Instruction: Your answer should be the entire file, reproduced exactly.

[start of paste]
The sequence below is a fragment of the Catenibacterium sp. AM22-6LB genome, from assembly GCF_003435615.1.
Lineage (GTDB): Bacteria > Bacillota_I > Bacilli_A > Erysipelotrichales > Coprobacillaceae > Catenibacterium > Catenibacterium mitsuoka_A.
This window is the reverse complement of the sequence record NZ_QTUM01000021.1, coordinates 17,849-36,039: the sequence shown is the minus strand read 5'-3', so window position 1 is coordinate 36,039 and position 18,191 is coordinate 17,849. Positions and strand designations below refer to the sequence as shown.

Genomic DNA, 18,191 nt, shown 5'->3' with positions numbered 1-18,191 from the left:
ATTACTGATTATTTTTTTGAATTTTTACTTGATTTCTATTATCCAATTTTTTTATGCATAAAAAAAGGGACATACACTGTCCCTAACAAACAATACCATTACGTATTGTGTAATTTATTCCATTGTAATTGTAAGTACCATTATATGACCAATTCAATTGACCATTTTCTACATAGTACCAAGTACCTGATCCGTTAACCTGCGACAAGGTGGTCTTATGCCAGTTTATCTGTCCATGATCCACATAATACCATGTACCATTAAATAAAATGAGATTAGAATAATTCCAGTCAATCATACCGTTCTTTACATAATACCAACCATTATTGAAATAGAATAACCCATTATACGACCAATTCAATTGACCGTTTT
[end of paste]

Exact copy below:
The sequence below is a fragment of the Catenibacterium sp. AM22-6LB genome, from assembly GCF_003435615.1.
Lineage (GTDB): Bacteria > Bacillota_I > Bacilli_A > Erysipelotrichales > Coprobacillaceae > Catenibacterium > Catenibacterium mitsuoka_A.
This window is the reverse complement of the sequence record NZ_QTUM01000021.1, coordinates 17,849-36,039: the sequence shown is the minus strand read 5'-3', so window position 1 is coordinate 36,039 and position 18,191 is coordinate 17,849. Positions and strand designations below refer to the sequence as shown.

Genomic DNA, 18,191 nt, shown 5'->3' with positions numbered 1-18,191 from the left:
ATTACTGATTATTTTTTTGAATTTTTACTTGATTTCTATTATCCAATTTTTTTATGCATAAAAAAAGGGACATACACTGTCCCTAACAAACAATACCATTACGTATTGTGTAATTTATTCCATTGTAATTGTAAGTACCATTATATGACCAATTCAATTGACCATTTTCTACATAGTACCAAGTACCTGATCCGTTAACCTGCGACAAGGTGGTCTTATGCCAGTTTATCTGTCCATGATCCACATAATACCATGTACCATTAAATAAAATGAGATTAGAATAATTCCAGTCAATCATACCGTTCTTTACATAATACCAACCATTATTGAAATAGAATAACCCATTATACGACCAATTCAATTGACCGTTTT